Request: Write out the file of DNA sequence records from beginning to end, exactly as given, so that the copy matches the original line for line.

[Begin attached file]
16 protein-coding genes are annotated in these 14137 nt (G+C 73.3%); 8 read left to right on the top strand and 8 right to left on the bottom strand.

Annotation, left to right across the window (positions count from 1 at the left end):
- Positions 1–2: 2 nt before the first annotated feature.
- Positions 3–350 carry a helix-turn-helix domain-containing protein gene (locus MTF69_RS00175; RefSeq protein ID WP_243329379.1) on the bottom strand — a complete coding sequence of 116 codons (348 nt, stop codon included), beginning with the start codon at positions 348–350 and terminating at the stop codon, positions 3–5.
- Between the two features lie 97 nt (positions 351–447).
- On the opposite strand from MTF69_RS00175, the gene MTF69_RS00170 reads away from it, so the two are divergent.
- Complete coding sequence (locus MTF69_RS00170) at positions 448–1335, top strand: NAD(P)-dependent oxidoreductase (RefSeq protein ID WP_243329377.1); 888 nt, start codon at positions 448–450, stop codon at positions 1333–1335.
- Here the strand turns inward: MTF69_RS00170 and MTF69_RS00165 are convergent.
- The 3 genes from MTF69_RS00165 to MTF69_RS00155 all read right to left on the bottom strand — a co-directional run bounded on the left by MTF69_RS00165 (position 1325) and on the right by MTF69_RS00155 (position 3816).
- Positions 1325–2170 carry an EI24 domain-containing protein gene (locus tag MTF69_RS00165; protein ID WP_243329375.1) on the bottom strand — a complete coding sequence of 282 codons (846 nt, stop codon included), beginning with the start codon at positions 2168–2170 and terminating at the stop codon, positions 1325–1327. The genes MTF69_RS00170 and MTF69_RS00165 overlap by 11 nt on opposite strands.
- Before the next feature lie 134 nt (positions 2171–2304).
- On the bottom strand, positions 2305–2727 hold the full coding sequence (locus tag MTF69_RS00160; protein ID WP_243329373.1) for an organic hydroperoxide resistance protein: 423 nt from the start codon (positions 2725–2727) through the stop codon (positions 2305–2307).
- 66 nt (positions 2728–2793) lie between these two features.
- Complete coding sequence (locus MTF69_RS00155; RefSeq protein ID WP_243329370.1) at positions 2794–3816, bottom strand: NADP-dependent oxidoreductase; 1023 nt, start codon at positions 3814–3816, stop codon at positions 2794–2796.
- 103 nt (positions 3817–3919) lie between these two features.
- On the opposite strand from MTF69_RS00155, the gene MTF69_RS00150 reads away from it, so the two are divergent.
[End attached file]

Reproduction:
16 protein-coding genes are annotated in these 14137 nt (G+C 73.3%); 8 read left to right on the top strand and 8 right to left on the bottom strand.

Annotation, left to right across the window (positions count from 1 at the left end):
- Positions 1–2: 2 nt before the first annotated feature.
- Positions 3–350 carry a helix-turn-helix domain-containing protein gene (locus MTF69_RS00175; RefSeq protein ID WP_243329379.1) on the bottom strand — a complete coding sequence of 116 codons (348 nt, stop codon included), beginning with the start codon at positions 348–350 and terminating at the stop codon, positions 3–5.
- Between the two features lie 97 nt (positions 351–447).
- On the opposite strand from MTF69_RS00175, the gene MTF69_RS00170 reads away from it, so the two are divergent.
- Complete coding sequence (locus MTF69_RS00170) at positions 448–1335, top strand: NAD(P)-dependent oxidoreductase (RefSeq protein ID WP_243329377.1); 888 nt, start codon at positions 448–450, stop codon at positions 1333–1335.
- Here the strand turns inward: MTF69_RS00170 and MTF69_RS00165 are convergent.
- The 3 genes from MTF69_RS00165 to MTF69_RS00155 all read right to left on the bottom strand — a co-directional run bounded on the left by MTF69_RS00165 (position 1325) and on the right by MTF69_RS00155 (position 3816).
- Positions 1325–2170 carry an EI24 domain-containing protein gene (locus tag MTF69_RS00165; protein ID WP_243329375.1) on the bottom strand — a complete coding sequence of 282 codons (846 nt, stop codon included), beginning with the start codon at positions 2168–2170 and terminating at the stop codon, positions 1325–1327. The genes MTF69_RS00170 and MTF69_RS00165 overlap by 11 nt on opposite strands.
- Before the next feature lie 134 nt (positions 2171–2304).
- On the bottom strand, positions 2305–2727 hold the full coding sequence (locus tag MTF69_RS00160; protein ID WP_243329373.1) for an organic hydroperoxide resistance protein: 423 nt from the start codon (positions 2725–2727) through the stop codon (positions 2305–2307).
- 66 nt (positions 2728–2793) lie between these two features.
- Complete coding sequence (locus MTF69_RS00155; RefSeq protein ID WP_243329370.1) at positions 2794–3816, bottom strand: NADP-dependent oxidoreductase; 1023 nt, start codon at positions 3814–3816, stop codon at positions 2794–2796.
- 103 nt (positions 3817–3919) lie between these two features.
- On the opposite strand from MTF69_RS00155, the gene MTF69_RS00150 reads away from it, so the two are divergent.